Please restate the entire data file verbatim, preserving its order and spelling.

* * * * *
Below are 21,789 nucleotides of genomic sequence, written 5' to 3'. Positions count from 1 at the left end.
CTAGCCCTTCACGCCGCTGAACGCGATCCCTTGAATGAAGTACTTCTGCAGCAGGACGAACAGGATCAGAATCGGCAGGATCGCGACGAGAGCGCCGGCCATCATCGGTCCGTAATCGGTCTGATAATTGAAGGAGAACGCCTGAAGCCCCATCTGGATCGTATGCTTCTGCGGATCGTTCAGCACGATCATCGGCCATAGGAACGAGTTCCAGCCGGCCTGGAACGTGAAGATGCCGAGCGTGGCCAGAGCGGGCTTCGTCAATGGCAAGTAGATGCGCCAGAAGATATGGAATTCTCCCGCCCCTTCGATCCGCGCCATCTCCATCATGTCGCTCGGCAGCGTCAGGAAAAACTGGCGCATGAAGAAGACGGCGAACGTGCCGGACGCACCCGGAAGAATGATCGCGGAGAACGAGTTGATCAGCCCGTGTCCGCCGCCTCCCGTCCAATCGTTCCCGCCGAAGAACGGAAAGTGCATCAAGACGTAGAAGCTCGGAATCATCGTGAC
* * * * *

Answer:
Below are 21,789 nucleotides of genomic sequence, written 5' to 3'. Positions count from 1 at the left end.
CTAGCCCTTCACGCCGCTGAACGCGATCCCTTGAATGAAGTACTTCTGCAGCAGGACGAACAGGATCAGAATCGGCAGGATCGCGACGAGAGCGCCGGCCATCATCGGTCCGTAATCGGTCTGATAATTGAAGGAGAACGCCTGAAGCCCCATCTGGATCGTATGCTTCTGCGGATCGTTCAGCACGATCATCGGCCATAGGAACGAGTTCCAGCCGGCCTGGAACGTGAAGATGCCGAGCGTGGCCAGAGCGGGCTTCGTCAATGGCAAGTAGATGCGCCAGAAGATATGGAATTCTCCCGCCCCTTCGATCCGCGCCATCTCCATCATGTCGCTCGGCAGCGTCAGGAAAAACTGGCGCATGAAGAAGACGGCGAACGTGCCGGACGCACCCGGAAGAATGATCGCGGAGAACGAGTTGATCAGCCCGTGTCCGCCGCCTCCCGTCCAATCGTTCCCGCCGAAGAACGGAAAGTGCATCAAGACGTAGAAGCTCGGAATCATCGTGAC